Baltimore Police Commissioner Darryl De Sousa resigned Tuesday, less than a week after he was charged with failing to file income tax returns for three years.
"Today I received the resignation of Darryl De Sousa as Commissioner of the Baltimore Police Department and have accepted it," Baltimore Mayor Catherine E. Pugh said in a statement.
A national search for a new commissioner is now under way, and deputy commissioner Gary Tuggle will serve as interim commissioner, Pugh said.
De Sousa's legal trouble began last week when he was charged with misdemeanor counts of failing to file income tax returns in 2013, 2014 and 2015.
In a statement, he admitted to failing to file his federal and state taxes, but said he did file his 2016 taxes and received an extension for his 2017 taxes.
"While there is no excuse for my failure to fulfill my obligations as a citizen and public official, my only explanation is that I failed to sufficiently prioritize my personal affairs," he said.
"Naturally, this is a source of embarrassment for me and I deeply regret any embarrassment it has caused the Police Department and the City of Baltimore. I accept full responsibility for this mistake and am committed to resolving this situation as quickly as possible."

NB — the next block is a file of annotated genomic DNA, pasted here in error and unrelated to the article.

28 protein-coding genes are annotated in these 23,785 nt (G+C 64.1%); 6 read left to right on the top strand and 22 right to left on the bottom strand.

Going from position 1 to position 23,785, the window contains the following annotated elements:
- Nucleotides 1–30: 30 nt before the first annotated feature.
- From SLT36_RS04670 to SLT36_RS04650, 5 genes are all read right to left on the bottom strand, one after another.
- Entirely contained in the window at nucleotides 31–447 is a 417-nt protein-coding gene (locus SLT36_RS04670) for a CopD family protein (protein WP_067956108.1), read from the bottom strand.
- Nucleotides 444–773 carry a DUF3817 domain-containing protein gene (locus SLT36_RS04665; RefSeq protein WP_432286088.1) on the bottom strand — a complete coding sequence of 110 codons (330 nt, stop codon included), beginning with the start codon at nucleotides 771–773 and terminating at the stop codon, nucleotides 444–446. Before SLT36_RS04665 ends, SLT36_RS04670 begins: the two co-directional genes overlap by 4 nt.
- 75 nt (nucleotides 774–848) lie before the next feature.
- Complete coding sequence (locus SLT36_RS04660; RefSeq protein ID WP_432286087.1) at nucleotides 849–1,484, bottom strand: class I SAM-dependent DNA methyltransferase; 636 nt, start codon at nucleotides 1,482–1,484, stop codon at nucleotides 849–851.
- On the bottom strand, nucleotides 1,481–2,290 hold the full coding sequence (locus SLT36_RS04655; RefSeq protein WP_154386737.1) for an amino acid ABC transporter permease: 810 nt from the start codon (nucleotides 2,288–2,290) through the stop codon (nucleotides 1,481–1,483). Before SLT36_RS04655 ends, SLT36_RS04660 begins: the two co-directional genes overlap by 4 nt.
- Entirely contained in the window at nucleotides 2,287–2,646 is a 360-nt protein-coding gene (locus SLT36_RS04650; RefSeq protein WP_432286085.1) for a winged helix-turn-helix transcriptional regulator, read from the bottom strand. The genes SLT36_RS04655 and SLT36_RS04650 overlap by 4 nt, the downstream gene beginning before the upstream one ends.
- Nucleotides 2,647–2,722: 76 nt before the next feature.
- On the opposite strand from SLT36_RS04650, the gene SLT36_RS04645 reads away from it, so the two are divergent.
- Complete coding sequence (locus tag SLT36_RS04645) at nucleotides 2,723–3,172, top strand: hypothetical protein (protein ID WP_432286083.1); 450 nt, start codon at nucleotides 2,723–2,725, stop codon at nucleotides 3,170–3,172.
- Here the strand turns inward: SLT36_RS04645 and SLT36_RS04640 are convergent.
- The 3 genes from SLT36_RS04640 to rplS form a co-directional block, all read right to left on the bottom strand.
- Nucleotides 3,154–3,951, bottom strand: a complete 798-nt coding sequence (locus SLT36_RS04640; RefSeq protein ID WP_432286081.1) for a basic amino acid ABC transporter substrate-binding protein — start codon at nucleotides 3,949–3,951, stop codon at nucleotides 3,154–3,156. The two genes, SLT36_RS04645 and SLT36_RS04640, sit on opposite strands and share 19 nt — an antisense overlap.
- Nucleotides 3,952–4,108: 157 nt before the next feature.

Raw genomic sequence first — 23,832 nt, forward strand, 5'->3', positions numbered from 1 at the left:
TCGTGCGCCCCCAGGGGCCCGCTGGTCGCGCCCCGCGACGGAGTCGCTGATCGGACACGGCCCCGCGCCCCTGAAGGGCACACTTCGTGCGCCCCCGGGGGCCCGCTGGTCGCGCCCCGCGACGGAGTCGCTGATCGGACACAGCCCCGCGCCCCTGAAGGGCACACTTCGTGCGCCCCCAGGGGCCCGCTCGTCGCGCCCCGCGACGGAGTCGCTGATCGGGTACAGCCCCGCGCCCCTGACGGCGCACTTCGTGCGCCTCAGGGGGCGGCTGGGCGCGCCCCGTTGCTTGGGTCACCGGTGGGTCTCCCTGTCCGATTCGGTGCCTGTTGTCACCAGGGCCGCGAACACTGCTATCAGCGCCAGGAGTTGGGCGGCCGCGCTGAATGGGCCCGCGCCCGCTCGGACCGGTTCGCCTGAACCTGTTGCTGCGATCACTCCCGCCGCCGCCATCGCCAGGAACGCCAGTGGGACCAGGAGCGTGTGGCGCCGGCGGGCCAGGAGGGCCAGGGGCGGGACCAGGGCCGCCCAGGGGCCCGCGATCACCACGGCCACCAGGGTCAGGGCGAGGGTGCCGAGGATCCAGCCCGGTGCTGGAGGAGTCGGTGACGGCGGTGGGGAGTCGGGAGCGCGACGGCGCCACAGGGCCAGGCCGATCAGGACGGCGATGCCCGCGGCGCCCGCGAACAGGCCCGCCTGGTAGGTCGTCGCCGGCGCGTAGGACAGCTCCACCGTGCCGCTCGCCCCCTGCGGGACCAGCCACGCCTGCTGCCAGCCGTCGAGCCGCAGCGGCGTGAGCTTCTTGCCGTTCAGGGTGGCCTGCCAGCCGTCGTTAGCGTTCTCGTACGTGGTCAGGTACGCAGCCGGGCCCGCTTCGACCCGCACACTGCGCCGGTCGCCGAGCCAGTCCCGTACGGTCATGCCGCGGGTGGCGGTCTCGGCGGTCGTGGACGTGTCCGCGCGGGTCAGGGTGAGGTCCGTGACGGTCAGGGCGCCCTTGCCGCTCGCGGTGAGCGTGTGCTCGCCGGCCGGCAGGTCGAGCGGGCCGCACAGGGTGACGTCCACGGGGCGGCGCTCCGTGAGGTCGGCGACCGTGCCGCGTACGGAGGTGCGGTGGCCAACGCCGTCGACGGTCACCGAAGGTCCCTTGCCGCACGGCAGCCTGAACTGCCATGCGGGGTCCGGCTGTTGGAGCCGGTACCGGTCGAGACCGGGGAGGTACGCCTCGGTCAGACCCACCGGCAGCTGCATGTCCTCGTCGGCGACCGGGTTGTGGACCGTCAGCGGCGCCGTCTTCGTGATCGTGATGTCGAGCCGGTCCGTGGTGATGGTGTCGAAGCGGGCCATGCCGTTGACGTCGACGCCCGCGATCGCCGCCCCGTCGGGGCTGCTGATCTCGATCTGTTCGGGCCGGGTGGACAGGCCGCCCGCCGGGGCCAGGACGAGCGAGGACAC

He was suspended with pay on Friday. Still, Mayor Pugh expressed her confidence in him last week and said this was a "personal matter."
Gene Ryan, the president of the Baltimore City Fraternal Order of Police Lodge #3, tweeted that officers were aware of the resignation.
"We are anxious to put these events behind us and hope that Mayor Pugh can quickly find a suitable replacement," Ryan said. "Our members deserve consistency in their leadership; however, as they are all highly trained professional law enforcement personnel, they will stay fully mission-focused in the interim."
Baltimore police issues
The resignation represents another setback for a police department marred by accusations of misconduct and one that is struggling to bring down a high homicide rate.
De Sousa had only spent a few months on the job. He was named commissioner in January after Mayor Pugh ousted former police commissioner Kevin Davis, saying that the city wasn't reducing violence fast enough.
"I'm impatient," Pugh said at a news conference in January. "We need more violence reduction. We need the numbers to go down faster than they are."
Baltimore had 343 homicides in 2017, according to the city's police department. Baltimore had a rate of 51.4 homicides per 100,000 residents in 2016, well above Chicago's 28.07 homicides per 100,000 residents and New York City's 3.9 per 100,000 residents.
Baltimore was the site of riots in April 2015 after 25-year-old Freddie Gray died in police custody. The Justice Department, under President Barack Obama, later issued a report saying that black residents were subject to disproportionate rates of stops, searches and arrests.
Last year, several police officers with the now-defunct Gun Trace Task Force were indicted on federal racketeering charges of robbing people, claiming fraudulent overtime and filing false affidavits. Two officers were convicted and six other officers pleaded guilty to federal charges.
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